Longtime Rolling Stone contributor and veteran environmental reporter Jeff Goodell had already published a trio of books about aspects of the climate crisis ranging from the sins of the coal industry, to melting ice sheets and the controversial idea of cooling the planet via solar geoengineering. Only in this latest book, however, does he address global warming’s most salient feature head-on. As he writes in the introduction, “The climate impacts you hear about most often, from sea-level rise, to drought to wildfires, are all second-order effects of a hotter planet. The first order effect is heat.”
The book begins with the tragic story of Cal alumna Ellen Chung ’12, her partner, Jonathan Gerrish, their baby daughter, Miju, and their dog, Oski, all of whom perished in August 2021 on a day hike near their home in Mariposa. Inspectors were perplexed by the deaths at first, but eventually settled on a cause: hyperthermia. The canyon trail was steep and lacked shade and the temperature that day reached a brutal 107 degrees. The chapter is called “A Cautionary Tale.”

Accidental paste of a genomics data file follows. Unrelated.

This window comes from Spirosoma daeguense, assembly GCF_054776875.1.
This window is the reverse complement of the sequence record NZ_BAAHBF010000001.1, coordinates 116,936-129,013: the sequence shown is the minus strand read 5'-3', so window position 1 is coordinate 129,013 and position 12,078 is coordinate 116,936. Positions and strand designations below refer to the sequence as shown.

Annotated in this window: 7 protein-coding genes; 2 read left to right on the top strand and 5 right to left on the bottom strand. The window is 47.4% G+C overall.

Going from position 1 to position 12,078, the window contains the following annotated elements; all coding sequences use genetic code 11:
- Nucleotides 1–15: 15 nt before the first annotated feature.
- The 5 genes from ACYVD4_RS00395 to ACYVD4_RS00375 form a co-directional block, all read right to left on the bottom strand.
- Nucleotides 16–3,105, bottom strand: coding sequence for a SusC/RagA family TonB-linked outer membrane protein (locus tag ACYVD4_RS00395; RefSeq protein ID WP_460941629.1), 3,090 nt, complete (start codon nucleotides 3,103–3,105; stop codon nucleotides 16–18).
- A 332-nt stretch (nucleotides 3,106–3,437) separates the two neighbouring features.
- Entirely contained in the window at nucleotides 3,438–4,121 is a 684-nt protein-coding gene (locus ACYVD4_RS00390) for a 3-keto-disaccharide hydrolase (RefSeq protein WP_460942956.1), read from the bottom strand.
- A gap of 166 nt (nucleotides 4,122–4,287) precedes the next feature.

While it’s true that heatstroke killed people long before the advent of global warming, it’s also true that the global thermostat is rising steadily and heat emergencies are becoming more common and widespread. The summer of 2023, in fact, was Earth’s hottest since recordkeeping began. Heat records were set from Beijing to Phoenix, Rome to Tehran—and not just discrete temperature spikes, either, but sustained high temperatures sometimes lasting weeks. The extremes are even more shocking in the polar regions. In 2022, the world’s most intense heat wave struck Antarctica, pushing temperatures there an incredible 70 degrees above normal.
“Extreme heat,” Goodell writes, in what begins to seem like understatement, “is remaking our planet into one in which large swaths may become inhospitable to human life.”